LitRx: Do Writers Dream of Publishing Sheep?

May 30, 2017

Our advice column is back with a question about submitting books for publisher consideration: we give some tips to make the process as smooth as glass.

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All Lit Up presents LitRx, literary prescriptions for all of life’s problems. If you have a question about books, life, booklife, or any of those permutations,  send us a question. If selected, we’ll post it, anonymously, and give you an answer (and maybe a book suggestion, too) that we hope really helps.

This edition's question:

I wrote an amazing book that I think should get published, but I don't know where to start. Can you do it?

Wishing Rather Intensely To Emit Readings


First of all, congratulations on writing your book – that's no easy feat! Whether you've written the next dystopian thriller or heartfelt memoir or 650-page doorstopper, we salute your effort.

Here's where the spot of bad news comes in, WRITER: we're not a publisher. As a project of the Literary Press Group of Canada, we're hashtag-blessed to work with 60 fantastic, independent literary publishers across Canada, but a super-important part of that relationship is that they bring us brilliant, gorgeous, and already-published books, and not the other way around.

OK – now the bad news is out of the way. Don't panic. Stay with us. You're not the first to try and submit a manuscript (what people in the publishing biz call a book that hasn't been published yet) to our website, but these tips might hopefully make you our last. Here are some things to keep in mind before and while sending your work out for consideration:


1. What book(s) inspired you when you were writing your manuscript? If you did write a young-adult dystopian thriller after reading Divergent or David Neil Lee's  The Midnight Games, look at the publishers of those books and consider sending your book their way. Publishers like when you know their books and can compare your manuscript to something they've already published. If you feel like your book is like nothing else out there, don't just assume – distill your book's premise into a few keywords and do a couple of searches on Google or Goodreads to see if anything else like yours comes up (protip: saying your book is like nothing else out there can actually have the negative connotation of saying "there's no existing audience for this").


2. Submission guidelines are your friend. You mentioned you weren't sure where to start, WRITER, but good news: publishers lay that out for you on their websites! Scan around their website until you see "submissions" or "submission guidelines" and take a detailed look at what they require for you to submit a manuscript. They'll say what kinds of books they're looking for, and may ask for the entire manuscript or just a couple of sample chapters, a table of contents, a resume and/or a cover letter (the cover letter is a great place to mention those books that led you to the publisher's website).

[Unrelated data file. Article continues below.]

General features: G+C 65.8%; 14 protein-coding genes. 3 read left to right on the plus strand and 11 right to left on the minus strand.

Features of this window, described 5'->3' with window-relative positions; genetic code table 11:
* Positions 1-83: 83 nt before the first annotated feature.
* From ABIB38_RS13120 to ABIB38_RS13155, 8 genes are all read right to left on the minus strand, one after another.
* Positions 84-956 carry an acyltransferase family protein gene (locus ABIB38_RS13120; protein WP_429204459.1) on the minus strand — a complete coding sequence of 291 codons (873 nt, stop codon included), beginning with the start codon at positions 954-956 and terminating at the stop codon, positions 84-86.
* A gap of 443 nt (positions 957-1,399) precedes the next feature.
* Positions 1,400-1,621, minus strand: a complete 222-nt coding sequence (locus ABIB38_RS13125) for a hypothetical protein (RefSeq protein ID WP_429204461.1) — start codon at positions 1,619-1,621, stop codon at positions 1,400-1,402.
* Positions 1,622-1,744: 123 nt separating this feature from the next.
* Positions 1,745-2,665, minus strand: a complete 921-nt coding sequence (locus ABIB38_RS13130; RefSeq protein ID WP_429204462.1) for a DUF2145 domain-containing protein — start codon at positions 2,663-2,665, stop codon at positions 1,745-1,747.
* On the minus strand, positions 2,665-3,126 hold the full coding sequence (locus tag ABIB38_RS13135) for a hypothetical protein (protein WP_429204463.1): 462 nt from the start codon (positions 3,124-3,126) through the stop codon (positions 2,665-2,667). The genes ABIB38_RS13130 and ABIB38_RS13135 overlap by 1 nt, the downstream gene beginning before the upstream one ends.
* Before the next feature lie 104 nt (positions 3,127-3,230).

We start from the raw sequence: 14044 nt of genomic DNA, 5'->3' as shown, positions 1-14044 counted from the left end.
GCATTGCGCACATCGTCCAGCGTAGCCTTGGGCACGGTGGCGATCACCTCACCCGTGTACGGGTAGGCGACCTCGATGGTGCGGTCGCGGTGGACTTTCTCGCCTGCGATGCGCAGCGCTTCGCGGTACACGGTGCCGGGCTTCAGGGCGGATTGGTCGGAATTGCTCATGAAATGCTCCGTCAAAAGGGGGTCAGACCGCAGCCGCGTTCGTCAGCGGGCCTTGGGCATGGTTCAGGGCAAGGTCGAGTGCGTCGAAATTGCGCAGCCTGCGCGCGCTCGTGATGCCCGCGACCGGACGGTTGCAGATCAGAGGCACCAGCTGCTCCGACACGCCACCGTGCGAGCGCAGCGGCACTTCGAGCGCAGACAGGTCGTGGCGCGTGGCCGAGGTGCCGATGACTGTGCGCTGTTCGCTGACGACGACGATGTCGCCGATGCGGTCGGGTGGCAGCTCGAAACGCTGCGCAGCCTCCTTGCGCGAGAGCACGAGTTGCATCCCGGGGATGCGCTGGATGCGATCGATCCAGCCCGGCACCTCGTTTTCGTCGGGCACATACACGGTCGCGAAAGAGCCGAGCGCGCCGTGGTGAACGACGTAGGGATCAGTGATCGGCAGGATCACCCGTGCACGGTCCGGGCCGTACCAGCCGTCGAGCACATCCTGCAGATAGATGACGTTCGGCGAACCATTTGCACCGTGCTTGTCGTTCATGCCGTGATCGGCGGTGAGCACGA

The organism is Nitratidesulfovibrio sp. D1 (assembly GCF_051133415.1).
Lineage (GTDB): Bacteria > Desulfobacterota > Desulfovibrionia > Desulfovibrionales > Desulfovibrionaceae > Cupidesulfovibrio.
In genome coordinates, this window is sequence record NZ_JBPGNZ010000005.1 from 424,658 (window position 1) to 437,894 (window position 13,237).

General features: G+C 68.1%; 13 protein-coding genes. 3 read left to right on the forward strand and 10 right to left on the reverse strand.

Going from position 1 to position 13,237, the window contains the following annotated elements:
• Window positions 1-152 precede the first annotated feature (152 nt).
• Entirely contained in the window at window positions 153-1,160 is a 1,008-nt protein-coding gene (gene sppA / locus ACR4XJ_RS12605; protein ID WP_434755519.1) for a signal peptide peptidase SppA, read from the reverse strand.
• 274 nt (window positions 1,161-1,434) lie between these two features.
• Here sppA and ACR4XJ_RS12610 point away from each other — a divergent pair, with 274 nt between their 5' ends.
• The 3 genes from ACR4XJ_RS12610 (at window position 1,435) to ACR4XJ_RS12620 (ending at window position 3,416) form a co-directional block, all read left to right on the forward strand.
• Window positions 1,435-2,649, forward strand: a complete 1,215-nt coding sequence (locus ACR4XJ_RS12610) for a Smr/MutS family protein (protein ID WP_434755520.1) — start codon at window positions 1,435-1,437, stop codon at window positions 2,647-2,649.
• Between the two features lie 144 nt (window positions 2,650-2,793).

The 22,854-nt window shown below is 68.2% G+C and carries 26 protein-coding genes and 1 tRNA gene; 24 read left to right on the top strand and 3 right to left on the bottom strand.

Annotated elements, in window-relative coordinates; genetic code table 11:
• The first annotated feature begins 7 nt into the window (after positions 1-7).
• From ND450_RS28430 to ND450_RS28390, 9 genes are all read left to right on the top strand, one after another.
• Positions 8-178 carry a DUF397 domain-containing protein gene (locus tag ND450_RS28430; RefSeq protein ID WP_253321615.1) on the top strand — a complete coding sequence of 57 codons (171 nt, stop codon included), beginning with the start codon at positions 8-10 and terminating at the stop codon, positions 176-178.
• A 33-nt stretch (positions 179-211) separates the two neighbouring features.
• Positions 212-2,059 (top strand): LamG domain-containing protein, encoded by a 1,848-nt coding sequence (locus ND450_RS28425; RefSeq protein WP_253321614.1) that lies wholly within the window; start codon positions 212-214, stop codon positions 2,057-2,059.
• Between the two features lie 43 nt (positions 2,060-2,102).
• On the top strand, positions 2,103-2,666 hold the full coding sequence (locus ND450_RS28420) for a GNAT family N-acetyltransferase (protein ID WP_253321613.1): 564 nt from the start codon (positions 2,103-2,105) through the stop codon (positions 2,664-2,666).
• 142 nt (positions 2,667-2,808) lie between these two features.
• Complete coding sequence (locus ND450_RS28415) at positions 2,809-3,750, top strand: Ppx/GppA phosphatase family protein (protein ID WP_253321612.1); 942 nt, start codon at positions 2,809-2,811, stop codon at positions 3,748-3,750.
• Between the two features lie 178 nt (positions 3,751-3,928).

Sometimes, a publisher's submissions page may say that they aren't accepting manuscripts at that time or that they do not accept "unsolicited manuscripts" (basically – they don't accept manuscripts that they didn't specifically ask for from an author or writer's agent). If it says this, your path is simple: do not submit to that publisher.


3. Consider getting an agent... Literary agents advocate tirelessly for the authors they represent, and if they like your manuscript, will be your champion. Oftentimes, an agent will act as the editor-before-the-editor and give you suggestions on how to shape up your story before passing it on to publishers.


4. ...or just some really good writing friends. Contact your most literary pals and see if they'd be interested in beta-reading for you (note: this may require you to bake up some thank-you cookies), or join a local writing group in your area. Other readers' feedback is invaluable in making your manuscript the best it can be. 


5. Start smaller. Or rather, shorter. Maybe develop a component of your book into a short story, and consider submitting that to literary magazines. Already being published in magazines is a huge checkmark when you submit to a literary book publisher. Though, treat submitting to that magazine exactly the way you would to a book publisher – follow these steps!



Best of luck, WRITER! 

Yours in reading,


P.S. The LPG website has a roundup of good resources for writers: take a gander there, too.


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